Amy & Oliver Thomas-Irvine
This fifth chapter saw the last year’s growing, sourcing and creation activity brought together in this site-specific public art installation, designed for Coventry Canal Basin and inspired by the surrounding people, place and context. For the duration of this installation, the Canal Basin and all objects, people, activities, were understood as a giant evolving sculptural composition. The Canal Basin became a stage created by scaffold straw drying racks, clay-smeared billboard posters, raw construction materials, paraphernalia and sculptural forms in stages of evolution. The act of creation itself was the art: Artists and public intertwining; hands and feet moving to a shared rhythm; bodies and surfaces coated with clay; the sounds of production; the beat of drums connecting us back to the earth.
A live site of production, throughout the week an open architectural structure was created. Working alongside artists Rachael Champion, Amy & Oliver Thomas-Irvine and Jim Woodall and Pangaea, the public could add to the installation and become part of this unique experience; the first of its kind in Coventry.
We’d like to acknowledge and thank all our supporters, including the National Lottery players.
Anchoring the installation was a triangular-shaped sculpture, resembling a fragmented, monumental gateway. The artists were inspired by Coventry’s iconic Elephant Building and other modernist forms of architecture. The gate represents a place of transition from one state to another. The public were invited to enter this dwelling space, pass through it, see and feel the inside and outside structure, and find respite from the sun’s heat.
Initially constructed from timber, the surface transformed throughout the week. The straw was applied in two ways. In the central triangle on both sides, small handfuls of straw were neatly tied and positioned vertically. In contrast, the outside triangles were stuffed with whole sheaves of straw (as gathered from last year’s summer harvest at Hatton Farm), bound in bright orange sisal twine made from the sisal plant.
The clay was applied roughly, leaving it textured and marked by the hands that made it.
The triangular hooded entrance and exit were adorned with thousands of clay flowers, designed by Kolkata-based collaborating artist Dolon Kundu and made with at least 500 people from the local community in the three months preceding the installation. Many more were made over the course of the week by the general public and specific community groups including Foleshill Creates, Life Path Trust, Crisis and the Positive Youth Foundation. Two of the flowers chosen were woad and indigo, which both produce blue pigment (in Coventry and India).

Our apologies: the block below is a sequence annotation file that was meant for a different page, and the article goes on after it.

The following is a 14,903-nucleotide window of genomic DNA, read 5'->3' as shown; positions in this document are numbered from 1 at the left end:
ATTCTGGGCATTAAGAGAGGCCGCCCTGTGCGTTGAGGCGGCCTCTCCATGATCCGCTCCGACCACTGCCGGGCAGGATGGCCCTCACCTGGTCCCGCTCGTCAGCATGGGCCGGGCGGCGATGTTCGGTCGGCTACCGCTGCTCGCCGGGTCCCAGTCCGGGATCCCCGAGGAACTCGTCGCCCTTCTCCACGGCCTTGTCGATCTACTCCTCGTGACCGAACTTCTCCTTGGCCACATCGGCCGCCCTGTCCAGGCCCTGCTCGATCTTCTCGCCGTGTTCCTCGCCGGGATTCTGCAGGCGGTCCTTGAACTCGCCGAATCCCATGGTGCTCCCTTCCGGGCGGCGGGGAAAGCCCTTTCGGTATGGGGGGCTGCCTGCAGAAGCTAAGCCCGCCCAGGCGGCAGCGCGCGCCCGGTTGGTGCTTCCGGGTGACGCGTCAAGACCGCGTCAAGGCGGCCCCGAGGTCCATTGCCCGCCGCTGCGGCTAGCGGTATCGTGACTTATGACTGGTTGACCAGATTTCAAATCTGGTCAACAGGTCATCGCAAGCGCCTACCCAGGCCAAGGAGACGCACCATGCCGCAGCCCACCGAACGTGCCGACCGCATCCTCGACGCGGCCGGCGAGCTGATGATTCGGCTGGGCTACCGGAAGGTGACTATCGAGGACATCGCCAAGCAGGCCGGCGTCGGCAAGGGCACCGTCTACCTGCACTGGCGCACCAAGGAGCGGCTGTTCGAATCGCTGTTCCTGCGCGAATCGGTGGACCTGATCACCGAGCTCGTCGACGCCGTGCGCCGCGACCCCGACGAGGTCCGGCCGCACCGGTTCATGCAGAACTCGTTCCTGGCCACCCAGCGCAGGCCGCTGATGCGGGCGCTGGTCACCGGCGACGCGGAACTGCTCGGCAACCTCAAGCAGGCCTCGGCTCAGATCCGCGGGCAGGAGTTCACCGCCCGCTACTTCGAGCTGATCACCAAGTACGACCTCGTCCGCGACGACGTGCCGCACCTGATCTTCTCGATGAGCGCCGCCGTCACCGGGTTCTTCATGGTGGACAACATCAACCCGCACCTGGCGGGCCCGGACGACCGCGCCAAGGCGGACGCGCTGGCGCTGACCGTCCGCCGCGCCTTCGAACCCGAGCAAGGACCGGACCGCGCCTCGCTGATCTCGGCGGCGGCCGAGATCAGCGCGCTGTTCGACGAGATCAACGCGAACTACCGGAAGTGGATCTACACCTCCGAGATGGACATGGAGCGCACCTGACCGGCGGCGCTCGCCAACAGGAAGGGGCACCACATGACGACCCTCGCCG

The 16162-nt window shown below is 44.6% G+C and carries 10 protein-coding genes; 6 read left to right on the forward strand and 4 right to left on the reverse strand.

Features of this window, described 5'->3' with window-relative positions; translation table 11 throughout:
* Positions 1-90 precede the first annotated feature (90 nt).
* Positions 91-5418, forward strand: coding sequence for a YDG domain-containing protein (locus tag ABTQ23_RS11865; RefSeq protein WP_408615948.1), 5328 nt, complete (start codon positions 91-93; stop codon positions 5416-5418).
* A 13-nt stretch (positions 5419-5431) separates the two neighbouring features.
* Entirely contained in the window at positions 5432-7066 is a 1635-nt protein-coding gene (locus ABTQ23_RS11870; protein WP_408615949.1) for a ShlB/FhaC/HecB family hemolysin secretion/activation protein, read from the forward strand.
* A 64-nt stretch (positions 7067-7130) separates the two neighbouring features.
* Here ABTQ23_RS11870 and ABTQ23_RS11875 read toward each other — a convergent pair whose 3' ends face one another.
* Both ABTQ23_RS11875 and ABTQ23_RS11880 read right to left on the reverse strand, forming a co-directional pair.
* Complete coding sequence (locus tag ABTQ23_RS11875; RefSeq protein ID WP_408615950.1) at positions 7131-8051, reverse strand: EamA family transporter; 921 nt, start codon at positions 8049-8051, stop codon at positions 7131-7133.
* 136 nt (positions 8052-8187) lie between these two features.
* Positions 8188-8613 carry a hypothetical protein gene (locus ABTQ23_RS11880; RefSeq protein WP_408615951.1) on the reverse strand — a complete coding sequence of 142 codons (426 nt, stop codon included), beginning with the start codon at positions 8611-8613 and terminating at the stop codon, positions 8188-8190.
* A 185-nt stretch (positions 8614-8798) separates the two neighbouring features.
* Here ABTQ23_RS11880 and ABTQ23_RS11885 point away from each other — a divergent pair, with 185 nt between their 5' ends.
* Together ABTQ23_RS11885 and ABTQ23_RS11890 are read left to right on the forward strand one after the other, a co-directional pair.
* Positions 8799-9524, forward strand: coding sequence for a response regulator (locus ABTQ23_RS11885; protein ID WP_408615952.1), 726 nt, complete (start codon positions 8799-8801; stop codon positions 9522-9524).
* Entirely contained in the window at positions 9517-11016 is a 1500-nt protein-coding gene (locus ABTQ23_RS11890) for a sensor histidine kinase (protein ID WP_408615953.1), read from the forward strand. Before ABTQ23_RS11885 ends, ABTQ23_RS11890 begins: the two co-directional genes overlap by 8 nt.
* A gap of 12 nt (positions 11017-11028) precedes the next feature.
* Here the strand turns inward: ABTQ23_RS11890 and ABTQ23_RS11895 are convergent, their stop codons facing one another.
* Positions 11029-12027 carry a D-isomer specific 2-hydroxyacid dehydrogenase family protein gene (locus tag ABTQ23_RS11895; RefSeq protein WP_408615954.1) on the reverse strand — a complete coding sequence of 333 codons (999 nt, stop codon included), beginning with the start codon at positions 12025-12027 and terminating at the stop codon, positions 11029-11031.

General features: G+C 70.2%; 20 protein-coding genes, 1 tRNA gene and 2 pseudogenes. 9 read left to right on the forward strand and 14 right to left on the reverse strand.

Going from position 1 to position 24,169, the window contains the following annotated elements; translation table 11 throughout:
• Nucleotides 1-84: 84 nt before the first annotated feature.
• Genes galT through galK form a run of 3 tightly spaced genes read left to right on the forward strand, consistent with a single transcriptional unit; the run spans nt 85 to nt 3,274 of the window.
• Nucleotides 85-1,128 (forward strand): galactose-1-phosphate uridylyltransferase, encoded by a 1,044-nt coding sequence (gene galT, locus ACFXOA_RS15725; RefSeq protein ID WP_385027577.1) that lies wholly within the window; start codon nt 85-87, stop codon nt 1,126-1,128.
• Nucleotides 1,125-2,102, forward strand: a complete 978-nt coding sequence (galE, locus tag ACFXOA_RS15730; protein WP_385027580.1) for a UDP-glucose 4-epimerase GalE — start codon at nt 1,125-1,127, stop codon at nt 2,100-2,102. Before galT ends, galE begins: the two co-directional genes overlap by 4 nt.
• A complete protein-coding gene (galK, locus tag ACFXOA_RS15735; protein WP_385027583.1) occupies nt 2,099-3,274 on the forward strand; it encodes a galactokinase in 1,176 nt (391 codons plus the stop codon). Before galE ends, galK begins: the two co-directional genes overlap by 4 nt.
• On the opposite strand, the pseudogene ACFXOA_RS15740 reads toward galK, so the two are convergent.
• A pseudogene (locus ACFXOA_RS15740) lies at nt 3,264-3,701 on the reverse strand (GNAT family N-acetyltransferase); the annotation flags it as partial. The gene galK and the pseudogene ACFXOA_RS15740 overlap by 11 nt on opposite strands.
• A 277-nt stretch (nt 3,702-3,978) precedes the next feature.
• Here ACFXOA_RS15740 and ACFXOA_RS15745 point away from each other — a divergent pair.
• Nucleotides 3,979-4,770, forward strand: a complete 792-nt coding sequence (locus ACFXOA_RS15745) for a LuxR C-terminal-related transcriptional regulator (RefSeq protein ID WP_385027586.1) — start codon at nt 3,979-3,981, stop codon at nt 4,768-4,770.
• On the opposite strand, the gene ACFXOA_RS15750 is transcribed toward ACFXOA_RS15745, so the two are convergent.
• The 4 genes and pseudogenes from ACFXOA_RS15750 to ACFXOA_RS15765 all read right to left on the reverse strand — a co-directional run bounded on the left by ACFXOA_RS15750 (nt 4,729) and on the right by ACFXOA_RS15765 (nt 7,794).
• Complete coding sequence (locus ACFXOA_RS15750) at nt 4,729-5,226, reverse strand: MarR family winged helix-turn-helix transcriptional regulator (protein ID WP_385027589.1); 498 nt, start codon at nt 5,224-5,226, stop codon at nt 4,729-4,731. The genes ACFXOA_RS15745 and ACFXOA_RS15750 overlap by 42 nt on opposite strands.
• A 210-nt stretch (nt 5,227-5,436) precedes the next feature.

Over two tonnes of red terracotta clay were used for the installation. The last surviving brickworks in Coventry – Websters and Hemming Bricks based on Stoney Stanton Road – used this same red, iron rich Etruria maarl clay for the last 10 years of their production to make their Coventry bricks.
To mix the clay, first a bucket of sand is poured onto the billboards, then a mound of wet terracotta clay dumped on top. Straw and water are added before these ingredients are mixed by feet. The wet mixture is squeezed between the toes, and the colour from all of this bleeds into the canvas beneath.
Once mixed to a certain point, the billboard is pulled from one side, turning the mixture into a sausage shape. The weight makes this hard and the force of two or three people is needed to pull. The public, artists, tech team and volunteers processed this clay in batches throughout the week to be smeared onto the straw of the architectural structures positioned around the canal basin.
Improvised drumming performances by our collaborating musicians Parmjeet Bamrah, (Indian Classical), Anabell Febles (Latin), Mahandra Patel (Indian Folk and World Fusion) and Luke Weaver (World Fusion) added to the raw organic energy and connection felt to the materials and their cultural histories. These were especially successful when the cob mixes were being made.
An indigo and lime wash was further applied to the clay surface of the gate.
On Sunday afternoon, a finale performance began the erosion of the gate structure and its return to the earth. The last cob mix was made together by artists, volunteers and public alike, dancing with bare feet on wet clay to the rhythm of the drums.
Pushing everyone’s physical limits, the last clay and straw fragment was moved into its final resting place, sealing off the gateway forever.
As the water rained down over the structure, the 1000s of clay flowers adorning the structure melded together and dissolved, as the indigo and lime surface eroded away.
Taking inspiration from the Durga Puja Hindu Festival in Kolkata, the clay was baked in the sun but never fired. This means that water allows the sculpture to erode and materials to be returned to the
earth for reuse and recycling.